COVID-19 Ontario and Thunder Bay Moving Forward Carefully

Thunder Bay

THUNDER BAY – Moving forward is the goal for Ontario and for Thunder Bay. Mayor Bill Mauro says, “We are now beginning a period where the Provincial Government is allowing access to more retail establishments and recreational opportunities including golf courses, marinas, public boat launches and other recreational and sporting pursuits. While this transition is very important for our economy and our access to the activities we enjoy, we must continue to be vigilant in terms of ensuring our own safety and the safety of others.”

Mauro adds, “As a city, along with our regional partners, residents have done a tremendous job at practicing physical distancing and effective virus hygiene including hand washing and the wearing of facemasks.  We can be proud of our success to date in limiting the spread of the virus, however, we cannot become complacent. I am reminded regularly by the health care professionals how quickly the situation can change.”

As the Province officially entered the first stage of its “Framework for Reopening the Province” this week, the Municipal Emergency Control Group (MECG) met today with various community partners as part of its ongoing management of the COVID-19 situation.

Ontario reported 413 new cases of COVID-19, on Thursday, May 22, 2020, which is an increase in the number.

It is an increase from the 390 new cases confirmed on Wednesday and represents the second-highest number of new cases reported in any 24-hour period in nearly two weeks.

So far this week Ontario has seen its rolling five-day average of new cases steadily increase just as the economy partially reopens with the beginning of Phase One of the government’s reopening plan.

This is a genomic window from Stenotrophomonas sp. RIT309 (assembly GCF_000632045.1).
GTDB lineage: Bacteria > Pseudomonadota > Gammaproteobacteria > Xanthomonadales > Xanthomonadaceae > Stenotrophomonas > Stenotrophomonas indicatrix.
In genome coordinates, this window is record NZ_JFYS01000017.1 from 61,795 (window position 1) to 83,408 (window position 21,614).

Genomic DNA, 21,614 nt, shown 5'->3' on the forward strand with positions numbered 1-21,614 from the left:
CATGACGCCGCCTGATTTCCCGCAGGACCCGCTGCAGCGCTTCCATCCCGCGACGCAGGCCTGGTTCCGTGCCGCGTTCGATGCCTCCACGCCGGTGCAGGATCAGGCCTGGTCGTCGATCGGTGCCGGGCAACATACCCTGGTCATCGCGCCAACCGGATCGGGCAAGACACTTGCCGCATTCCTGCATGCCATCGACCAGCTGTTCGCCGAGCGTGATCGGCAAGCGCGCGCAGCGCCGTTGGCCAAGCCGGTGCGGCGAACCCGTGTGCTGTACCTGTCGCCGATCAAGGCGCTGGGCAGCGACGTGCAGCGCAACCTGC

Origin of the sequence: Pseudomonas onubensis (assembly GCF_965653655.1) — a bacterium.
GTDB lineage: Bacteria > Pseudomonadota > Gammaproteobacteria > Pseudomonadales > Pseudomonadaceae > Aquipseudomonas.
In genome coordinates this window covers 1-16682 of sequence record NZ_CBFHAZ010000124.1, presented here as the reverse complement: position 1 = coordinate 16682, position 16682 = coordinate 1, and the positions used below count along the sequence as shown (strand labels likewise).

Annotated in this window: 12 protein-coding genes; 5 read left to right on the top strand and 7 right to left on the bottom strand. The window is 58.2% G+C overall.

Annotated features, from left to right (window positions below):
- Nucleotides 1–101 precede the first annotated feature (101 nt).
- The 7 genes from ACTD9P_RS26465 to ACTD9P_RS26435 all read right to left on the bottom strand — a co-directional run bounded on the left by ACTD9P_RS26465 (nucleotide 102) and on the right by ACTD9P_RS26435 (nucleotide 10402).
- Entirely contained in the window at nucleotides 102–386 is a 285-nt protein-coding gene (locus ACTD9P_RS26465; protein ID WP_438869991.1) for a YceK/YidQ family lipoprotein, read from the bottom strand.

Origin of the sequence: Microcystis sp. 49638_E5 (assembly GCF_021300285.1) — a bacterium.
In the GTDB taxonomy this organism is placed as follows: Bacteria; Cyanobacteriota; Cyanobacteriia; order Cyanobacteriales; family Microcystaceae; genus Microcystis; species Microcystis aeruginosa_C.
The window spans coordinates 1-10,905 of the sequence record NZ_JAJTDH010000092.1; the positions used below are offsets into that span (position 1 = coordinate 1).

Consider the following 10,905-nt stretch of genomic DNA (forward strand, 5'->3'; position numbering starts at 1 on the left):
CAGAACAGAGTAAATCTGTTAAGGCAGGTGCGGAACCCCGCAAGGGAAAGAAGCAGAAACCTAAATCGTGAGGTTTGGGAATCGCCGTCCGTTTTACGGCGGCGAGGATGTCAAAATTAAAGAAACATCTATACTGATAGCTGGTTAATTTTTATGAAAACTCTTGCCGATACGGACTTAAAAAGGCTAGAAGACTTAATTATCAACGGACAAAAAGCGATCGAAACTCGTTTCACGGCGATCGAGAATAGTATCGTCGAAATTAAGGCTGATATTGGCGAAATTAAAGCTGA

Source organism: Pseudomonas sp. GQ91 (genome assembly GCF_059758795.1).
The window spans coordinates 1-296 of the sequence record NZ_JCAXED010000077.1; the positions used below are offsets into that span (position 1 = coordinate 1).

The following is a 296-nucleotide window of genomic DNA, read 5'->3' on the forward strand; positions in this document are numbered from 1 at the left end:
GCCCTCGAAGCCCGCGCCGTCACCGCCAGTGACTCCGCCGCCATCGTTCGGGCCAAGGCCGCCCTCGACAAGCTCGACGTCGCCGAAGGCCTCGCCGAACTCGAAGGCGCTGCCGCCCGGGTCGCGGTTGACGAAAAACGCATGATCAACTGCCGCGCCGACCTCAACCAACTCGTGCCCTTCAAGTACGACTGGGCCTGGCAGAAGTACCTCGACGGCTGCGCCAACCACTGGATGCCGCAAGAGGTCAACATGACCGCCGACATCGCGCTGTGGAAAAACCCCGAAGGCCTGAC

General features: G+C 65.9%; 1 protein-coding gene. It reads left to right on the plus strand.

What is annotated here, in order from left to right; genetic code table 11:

“With the focus on reopening, it’s important that individuals stay home if they have any symptoms. Individuals can call the health unit and we can arrange for them to get tested,” said Dr. Janet DeMille, Medical Officer of Health. “It’s also important that people maintain all the protective public health measures they have become accustomed to including physical distancing, washing hands, and regularly cleaning high-touch surfaces.”

That appears to be the key, the maintaining social-distancing, and respecting others, and yourself. It is also something that from reports NetNewsLedger is getting from readers still a little hit and miss in the area. Some stores have taken it upon themselves to carefully mark out their stores and to ensure people social distance. However, some people are saying off-record that as there are so few cases in the district they are not seeing this as critical anymore.

Ontario over the past days, as the economy has opened up has seen a steady increase in the number of reported and confirmed cases of COVID-19.

The Thunder Bay District Health Unit continues to recommend wearing a face mask when physical distancing is challenging or they are in a small space, which has been reinforced by Canada’s Chief Public Health Officer, Dr. Theresa Tam this week.

Dr. DeMille reminds everyone to take care when wearing a mask that it covers their mouth and nose and that they avoid touching the mask or their face.

Police, Health Unit and By-law Officers continue to take an active role in educating members of the public about the importance of physical distancing.

As some restrictions are lifted, residents who have concerns about businesses and individuals who are not following Ontario’s COVID-19 related orders can phone (807) 625-5900 or toll-free 1 (888) 294-6630 to report any instances of non-compliance. This phone line will be monitored between 8:30 am and 7 pm, Monday to Friday, and between 9 am and 5 pm Saturday and Sunday.